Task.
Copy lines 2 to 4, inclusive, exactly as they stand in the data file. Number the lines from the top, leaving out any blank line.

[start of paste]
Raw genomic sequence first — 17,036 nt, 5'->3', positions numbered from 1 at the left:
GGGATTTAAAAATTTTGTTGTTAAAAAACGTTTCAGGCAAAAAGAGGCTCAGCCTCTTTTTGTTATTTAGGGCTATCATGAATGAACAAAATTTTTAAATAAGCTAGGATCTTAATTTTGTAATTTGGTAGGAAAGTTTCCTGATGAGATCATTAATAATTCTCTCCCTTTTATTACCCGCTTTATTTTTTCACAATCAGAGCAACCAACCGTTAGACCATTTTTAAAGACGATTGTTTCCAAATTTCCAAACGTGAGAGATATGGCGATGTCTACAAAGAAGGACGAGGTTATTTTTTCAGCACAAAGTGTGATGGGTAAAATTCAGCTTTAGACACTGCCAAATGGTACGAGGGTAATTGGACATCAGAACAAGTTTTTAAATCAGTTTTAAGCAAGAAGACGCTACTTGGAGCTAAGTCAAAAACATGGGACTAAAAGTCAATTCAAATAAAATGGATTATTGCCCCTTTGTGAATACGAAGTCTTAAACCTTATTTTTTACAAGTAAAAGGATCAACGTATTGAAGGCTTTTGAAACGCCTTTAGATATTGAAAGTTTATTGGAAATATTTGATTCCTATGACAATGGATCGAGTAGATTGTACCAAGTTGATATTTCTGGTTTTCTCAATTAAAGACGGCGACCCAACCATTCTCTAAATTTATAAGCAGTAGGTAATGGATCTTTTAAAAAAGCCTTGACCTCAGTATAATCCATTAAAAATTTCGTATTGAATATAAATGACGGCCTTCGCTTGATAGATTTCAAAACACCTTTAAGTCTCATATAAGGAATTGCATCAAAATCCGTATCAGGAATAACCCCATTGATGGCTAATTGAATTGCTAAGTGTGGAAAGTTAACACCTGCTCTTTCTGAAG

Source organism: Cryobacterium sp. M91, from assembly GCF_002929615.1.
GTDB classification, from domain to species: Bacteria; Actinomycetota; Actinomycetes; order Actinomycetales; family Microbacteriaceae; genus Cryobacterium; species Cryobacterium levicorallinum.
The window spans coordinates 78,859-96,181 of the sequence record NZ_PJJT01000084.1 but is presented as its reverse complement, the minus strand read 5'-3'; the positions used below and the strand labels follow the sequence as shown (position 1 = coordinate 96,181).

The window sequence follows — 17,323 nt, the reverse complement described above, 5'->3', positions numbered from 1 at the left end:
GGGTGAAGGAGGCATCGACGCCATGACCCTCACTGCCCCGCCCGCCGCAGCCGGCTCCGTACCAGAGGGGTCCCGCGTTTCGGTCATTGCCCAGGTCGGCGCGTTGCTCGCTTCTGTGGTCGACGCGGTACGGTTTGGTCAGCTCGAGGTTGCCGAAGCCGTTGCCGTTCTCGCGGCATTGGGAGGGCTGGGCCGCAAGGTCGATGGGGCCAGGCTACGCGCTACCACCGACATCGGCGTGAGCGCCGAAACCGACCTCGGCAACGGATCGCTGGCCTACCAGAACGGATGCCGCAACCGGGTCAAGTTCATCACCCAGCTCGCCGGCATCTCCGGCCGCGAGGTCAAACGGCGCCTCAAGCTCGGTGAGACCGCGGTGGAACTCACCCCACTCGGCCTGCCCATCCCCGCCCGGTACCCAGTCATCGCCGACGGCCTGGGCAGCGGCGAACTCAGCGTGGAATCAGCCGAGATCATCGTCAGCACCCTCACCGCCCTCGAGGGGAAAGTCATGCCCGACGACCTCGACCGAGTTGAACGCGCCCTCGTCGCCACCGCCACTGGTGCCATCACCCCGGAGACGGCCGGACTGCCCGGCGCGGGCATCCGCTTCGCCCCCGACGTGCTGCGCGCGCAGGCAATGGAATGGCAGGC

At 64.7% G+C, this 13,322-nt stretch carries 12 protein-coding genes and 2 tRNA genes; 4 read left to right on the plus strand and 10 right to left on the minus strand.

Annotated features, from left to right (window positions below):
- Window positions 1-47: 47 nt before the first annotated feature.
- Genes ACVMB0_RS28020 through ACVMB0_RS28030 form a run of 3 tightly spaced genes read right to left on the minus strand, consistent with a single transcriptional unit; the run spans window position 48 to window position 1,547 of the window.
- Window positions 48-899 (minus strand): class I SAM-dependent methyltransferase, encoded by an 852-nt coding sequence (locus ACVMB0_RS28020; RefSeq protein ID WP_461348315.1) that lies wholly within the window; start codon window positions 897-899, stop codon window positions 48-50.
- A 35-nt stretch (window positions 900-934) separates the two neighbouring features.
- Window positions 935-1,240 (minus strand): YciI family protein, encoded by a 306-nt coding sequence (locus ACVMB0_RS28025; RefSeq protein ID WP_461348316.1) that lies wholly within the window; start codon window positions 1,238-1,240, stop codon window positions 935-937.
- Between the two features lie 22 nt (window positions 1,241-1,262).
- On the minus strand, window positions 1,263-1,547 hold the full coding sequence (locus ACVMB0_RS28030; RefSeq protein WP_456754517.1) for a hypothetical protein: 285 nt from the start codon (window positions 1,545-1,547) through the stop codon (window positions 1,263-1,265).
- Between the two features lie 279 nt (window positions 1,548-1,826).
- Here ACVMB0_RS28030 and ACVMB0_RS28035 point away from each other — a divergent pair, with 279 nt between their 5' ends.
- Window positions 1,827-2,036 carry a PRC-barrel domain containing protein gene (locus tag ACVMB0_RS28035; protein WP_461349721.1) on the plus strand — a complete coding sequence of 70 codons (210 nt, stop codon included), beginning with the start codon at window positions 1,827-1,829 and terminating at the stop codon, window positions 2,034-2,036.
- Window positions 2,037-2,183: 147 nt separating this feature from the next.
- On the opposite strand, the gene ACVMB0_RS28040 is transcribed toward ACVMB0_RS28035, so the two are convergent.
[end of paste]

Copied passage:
GGGATTTAAAAATTTTGTTGTTAAAAAACGTTTCAGGCAAAAAGAGGCTCAGCCTCTTTTTGTTATTTAGGGCTATCATGAATGAACAAAATTTTTAAATAAGCTAGGATCTTAATTTTGTAATTTGGTAGGAAAGTTTCCTGATGAGATCATTAATAATTCTCTCCCTTTTATTACCCGCTTTATTTTTTCACAATCAGAGCAACCAACCGTTAGACCATTTTTAAAGACGATTGTTTCCAAATTTCCAAACGTGAGAGATATGGCGATGTCTACAAAGAAGGACGAGGTTATTTTTTCAGCACAAAGTGTGATGGGTAAAATTCAGCTTTAGACACTGCCAAATGGTACGAGGGTAATTGGACATCAGAACAAGTTTTTAAATCAGTTTTAAGCAAGAAGACGCTACTTGGAGCTAAGTCAAAAACATGGGACTAAAAGTCAATTCAAATAAAATGGATTATTGCCCCTTTGTGAATACGAAGTCTTAAACCTTATTTTTTACAAGTAAAAGGATCAACGTATTGAAGGCTTTTGAAACGCCTTTAGATATTGAAAGTTTATTGGAAATATTTGATTCCTATGACAATGGATCGAGTAGATTGTACCAAGTTGATATTTCTGGTTTTCTCAATTAAAGACGGCGACCCAACCATTCTCTAAATTTATAAGCAGTAGGTAATGGATCTTTTAAAAAAGCCTTGACCTCAGTATAATCCATTAAAAATTTCGTATTGAATATAAATGACGGCCTTCGCTTGATAGATTTCAAAACACCTTTAAGTCTCATATAAGGAATTGCATCAAAATCCGTATCAGGAATAACCCCATTGATGGCTAATTGAATTGCTAAGTGTGGAAAGTTAACACCTGCTCTTTCTGAAG

Source organism: Cryobacterium sp. M91, from assembly GCF_002929615.1.
GTDB classification, from domain to species: Bacteria; Actinomycetota; Actinomycetes; order Actinomycetales; family Microbacteriaceae; genus Cryobacterium; species Cryobacterium levicorallinum.